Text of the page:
Centre for Health and Relationships

About us

The Centre for Health and Relationships (CHR) is a thriving research hub focusing upon research in five core areas: Pain, Social Support, Sexual & Reproductive Health, Spinal Cord Injury, and Health in Vulnerable Populations. The research hub aims to draw together research from clinical and non-clinical populations, based in the School of Psychology and School of Medicine at The University of Buckingham, Stoke Mandeville Hospital Buckinghamshire Healthcare NHS Trust, Milton Keynes University Hospital NHS Foundation Trust, and health and social care-related organisations based in Buckinghamshire, Hertfordshire, Northamptonshire and Oxfordshire.

Research Aims:

  • To evaluate the determinants of and interactions between health and well-being in the context of living well with acute and chronic health conditions.
  • To study the impact of the interpersonal world and support structures on health and well-being, both in those living with chronic conditions and the wider population.
  • To design, evaluate and promote effective health-related interventions to enhance well-being in the community.

Studying with us

We welcome expressions of interest from potential collaborators and postgraduate students (MSc and PhD), across a wide range of relevant topic areas. We would be delighted to invite you to continue your education by studying with us.

Find our more about our taught MSc Health Psychology programme.

Current areas of interest

Spinal Cord Injury: We have specific and extensive research interests within the field of spinal cord injury (SCI), which aim to foster adjustment to spinal cord injury. These interests include biopsychosocial factors involved in the mediation of chronic pain after SCI, the lived experience of chronic pain after SCI, paediatric SCI, management of urinary tract infections and their associations with quality of life, mindfulness, and medication adherence. We work extensively with The National Spinal Injuries Centre, Stoke Mandeville Hospital, and the charity Stoke Mandeville Spinal Research, and are involved with The European Spinal Psychologists Association, which aims to share knowledge amongst psychologists working with Spinal Injuries.

Pain: Working across acute and chronic pain, we have strong research interests in factors predicting the ability to live well with pain, including social support, adherence to pain medications, quality of life, mindfulness, motivation, pain behaviours, acceptance-based approaches and audio-analgesia. We also have research interests in biopsychosocial predictors of chronic pain. We have developed extensive research links with clinical and non-clinical groups across Milton Keynes and Stoke Mandeville Hospitals, alongside community-based support groups. We have a well-equipped experimental pain research laboratory, with EEG, cold-pressor and thermal pain assessments, endocrinological research (such as cortisol), and welcome experimental research within areas of pain associated with psychology.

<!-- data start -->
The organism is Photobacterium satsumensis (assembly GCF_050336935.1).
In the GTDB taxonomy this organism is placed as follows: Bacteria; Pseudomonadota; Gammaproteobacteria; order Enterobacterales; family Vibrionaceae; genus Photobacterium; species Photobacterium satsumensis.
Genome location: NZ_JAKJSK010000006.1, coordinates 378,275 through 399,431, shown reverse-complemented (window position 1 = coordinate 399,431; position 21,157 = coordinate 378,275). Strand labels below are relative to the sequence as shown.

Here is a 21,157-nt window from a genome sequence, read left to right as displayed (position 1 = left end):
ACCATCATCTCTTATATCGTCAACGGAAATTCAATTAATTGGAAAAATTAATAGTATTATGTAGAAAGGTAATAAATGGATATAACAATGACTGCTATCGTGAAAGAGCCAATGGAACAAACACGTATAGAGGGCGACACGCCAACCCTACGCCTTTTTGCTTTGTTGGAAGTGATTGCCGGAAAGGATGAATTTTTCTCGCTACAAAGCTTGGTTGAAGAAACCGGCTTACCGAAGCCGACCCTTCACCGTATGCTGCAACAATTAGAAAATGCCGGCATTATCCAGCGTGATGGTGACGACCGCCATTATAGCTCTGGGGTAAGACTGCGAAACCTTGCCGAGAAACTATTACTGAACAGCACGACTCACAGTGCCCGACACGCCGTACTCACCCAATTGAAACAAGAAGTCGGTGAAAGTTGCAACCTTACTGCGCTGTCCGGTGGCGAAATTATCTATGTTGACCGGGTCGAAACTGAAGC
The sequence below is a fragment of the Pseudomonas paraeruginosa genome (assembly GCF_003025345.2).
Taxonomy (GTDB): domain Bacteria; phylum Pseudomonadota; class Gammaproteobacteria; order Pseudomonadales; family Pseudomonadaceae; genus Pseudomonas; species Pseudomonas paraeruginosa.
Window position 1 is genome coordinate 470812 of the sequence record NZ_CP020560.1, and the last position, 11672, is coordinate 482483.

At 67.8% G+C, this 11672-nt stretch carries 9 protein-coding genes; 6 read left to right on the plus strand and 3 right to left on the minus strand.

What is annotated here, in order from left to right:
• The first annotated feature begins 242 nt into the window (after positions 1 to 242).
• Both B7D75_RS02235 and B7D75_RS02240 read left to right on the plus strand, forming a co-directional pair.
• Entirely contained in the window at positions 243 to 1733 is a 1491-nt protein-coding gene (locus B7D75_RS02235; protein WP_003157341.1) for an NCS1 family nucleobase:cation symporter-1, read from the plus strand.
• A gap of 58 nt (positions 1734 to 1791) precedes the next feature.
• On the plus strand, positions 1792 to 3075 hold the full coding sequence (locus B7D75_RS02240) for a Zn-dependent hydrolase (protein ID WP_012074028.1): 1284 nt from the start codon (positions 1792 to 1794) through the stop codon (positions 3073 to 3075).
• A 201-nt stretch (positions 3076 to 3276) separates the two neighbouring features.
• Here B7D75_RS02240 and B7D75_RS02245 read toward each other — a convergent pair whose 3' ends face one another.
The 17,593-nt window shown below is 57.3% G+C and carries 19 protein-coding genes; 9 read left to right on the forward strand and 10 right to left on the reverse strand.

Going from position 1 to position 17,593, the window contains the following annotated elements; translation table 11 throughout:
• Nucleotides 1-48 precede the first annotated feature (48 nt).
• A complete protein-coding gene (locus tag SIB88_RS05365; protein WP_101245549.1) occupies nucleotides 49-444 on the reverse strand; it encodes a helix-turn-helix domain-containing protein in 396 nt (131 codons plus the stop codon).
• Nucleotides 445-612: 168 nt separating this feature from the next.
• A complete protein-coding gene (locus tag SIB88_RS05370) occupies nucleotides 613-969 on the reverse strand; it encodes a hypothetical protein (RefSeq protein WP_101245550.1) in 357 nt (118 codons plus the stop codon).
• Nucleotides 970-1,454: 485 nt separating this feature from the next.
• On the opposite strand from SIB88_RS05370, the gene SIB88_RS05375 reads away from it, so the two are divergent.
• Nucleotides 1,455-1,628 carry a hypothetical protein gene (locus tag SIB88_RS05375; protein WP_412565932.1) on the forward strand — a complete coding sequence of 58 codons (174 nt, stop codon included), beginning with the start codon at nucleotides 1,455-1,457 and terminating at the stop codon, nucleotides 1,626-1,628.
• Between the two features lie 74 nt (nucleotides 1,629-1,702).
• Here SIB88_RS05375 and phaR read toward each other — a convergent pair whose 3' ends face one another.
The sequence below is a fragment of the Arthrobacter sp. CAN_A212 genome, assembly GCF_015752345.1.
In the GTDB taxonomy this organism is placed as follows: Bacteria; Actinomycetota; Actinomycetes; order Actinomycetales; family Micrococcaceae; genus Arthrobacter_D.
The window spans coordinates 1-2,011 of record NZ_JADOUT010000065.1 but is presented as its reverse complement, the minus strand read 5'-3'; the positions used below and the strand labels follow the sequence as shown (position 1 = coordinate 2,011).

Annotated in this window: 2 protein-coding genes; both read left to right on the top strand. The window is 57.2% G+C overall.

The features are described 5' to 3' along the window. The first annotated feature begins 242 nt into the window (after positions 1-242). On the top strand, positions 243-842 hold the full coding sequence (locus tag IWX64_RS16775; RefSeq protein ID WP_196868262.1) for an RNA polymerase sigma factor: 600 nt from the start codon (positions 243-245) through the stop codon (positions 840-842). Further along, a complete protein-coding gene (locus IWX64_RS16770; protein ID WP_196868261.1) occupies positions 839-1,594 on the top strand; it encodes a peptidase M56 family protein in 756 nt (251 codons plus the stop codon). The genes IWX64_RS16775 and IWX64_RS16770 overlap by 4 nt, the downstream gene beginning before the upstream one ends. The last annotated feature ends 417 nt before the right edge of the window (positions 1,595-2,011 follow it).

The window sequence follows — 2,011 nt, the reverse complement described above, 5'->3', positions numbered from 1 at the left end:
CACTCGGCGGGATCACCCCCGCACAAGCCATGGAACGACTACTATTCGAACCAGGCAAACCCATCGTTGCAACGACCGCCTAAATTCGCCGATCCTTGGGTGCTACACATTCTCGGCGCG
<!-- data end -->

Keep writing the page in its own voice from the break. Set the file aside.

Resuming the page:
Social Support: Social support is considered within all of our research areas, and specific focus is given to the impact of social support in young people, people with diabetes, and chronic long-term health conditions including pain. Importantly, we research the person in context, seeking to understand the impact on carers, spouses and families in addition. We are interested in the make-up, prevalence, functioning and success of on-line and community-based support groups, and the role which healthcare professionals can play in enhancing and supporting group interactions. We have particular expertise in mixed-methods research and the implementation and evaluation of social support interventions, and a growing interest in the role of support in preventative health behaviours.

Sexual & Reproductive Health: Working alongside the Department of Blood Borne Viruses, Sexual Health & Family Planning at Milton Keynes University Hospital NHS Foundation Trust, we have projects ongoing exploring factors motivating and preventing disclosure of HIV serostatus, with a long-term aim to target these factors and encourage disclosure. Other research interests in this area include social determinants of cervical cancer screening and HPV vaccination uptake, adherence to medication following HIV diagnosis, and factors affecting uptake of and continuation with breastfeeding. Long-term goals within this area include the development of risk screening tools and social interventions to facilitate improved health behaviours.

Health in Vulnerable Populations: We are very interested in health and health promotion for people from vulnerable populations, including the homeless, excluded young people and older adults. Currently, we are working closely with a number of homeless shelters investigating persecution and subclinical paranoia, alcoholism and drug use, and methods for supporting strategies for exiting homelessness. We continue to work with healthcare and support-service professionals who are involved with vulnerable populations, offering high level motivational interviewing training and research support in rehabilitation and adherence-based projects.

For more information